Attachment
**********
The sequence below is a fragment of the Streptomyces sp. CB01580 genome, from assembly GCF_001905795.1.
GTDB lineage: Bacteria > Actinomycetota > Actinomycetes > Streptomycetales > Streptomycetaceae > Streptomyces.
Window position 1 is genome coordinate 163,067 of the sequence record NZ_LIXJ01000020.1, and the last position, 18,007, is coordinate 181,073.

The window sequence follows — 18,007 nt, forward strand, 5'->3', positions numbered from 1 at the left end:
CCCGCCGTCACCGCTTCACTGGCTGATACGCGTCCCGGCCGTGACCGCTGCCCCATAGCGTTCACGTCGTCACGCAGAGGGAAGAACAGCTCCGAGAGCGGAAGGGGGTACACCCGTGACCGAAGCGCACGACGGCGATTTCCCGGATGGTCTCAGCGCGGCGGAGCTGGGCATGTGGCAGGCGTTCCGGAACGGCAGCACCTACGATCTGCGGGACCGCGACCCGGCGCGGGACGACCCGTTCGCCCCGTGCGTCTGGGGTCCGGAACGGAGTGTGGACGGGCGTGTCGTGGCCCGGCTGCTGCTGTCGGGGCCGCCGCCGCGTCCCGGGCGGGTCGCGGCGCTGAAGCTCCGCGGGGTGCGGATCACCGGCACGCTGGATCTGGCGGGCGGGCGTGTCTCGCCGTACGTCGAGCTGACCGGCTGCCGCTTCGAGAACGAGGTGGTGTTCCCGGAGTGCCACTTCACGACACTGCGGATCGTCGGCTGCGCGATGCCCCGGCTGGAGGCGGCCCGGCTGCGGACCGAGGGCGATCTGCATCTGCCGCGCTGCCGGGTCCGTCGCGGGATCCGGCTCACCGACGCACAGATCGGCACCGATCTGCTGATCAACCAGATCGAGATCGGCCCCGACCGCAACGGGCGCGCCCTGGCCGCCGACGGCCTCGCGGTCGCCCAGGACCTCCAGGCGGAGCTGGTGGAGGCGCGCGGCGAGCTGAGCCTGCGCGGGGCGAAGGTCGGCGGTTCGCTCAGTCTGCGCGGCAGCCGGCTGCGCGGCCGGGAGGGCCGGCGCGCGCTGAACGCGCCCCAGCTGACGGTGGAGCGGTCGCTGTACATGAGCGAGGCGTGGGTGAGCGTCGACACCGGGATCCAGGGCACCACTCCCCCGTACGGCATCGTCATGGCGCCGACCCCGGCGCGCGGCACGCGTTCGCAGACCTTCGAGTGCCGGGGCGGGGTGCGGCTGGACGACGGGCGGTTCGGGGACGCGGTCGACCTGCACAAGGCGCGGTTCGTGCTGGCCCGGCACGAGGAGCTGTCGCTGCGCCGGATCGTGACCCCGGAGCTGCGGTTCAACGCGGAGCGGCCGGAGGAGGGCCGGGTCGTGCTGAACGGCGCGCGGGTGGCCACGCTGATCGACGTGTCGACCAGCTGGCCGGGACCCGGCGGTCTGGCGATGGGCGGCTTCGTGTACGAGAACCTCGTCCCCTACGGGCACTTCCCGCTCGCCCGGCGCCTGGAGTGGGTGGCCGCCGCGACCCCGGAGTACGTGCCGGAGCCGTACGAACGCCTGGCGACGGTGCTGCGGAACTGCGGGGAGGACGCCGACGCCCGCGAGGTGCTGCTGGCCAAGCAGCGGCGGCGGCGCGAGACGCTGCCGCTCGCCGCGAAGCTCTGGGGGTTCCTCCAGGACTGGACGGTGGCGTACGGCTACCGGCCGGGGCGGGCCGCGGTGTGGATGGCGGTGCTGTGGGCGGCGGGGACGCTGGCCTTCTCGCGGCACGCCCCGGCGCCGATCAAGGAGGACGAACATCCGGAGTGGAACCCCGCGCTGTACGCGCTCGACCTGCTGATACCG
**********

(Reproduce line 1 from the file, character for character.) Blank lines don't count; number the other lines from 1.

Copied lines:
The sequence below is a fragment of the Streptomyces sp. CB01580 genome, from assembly GCF_001905795.1.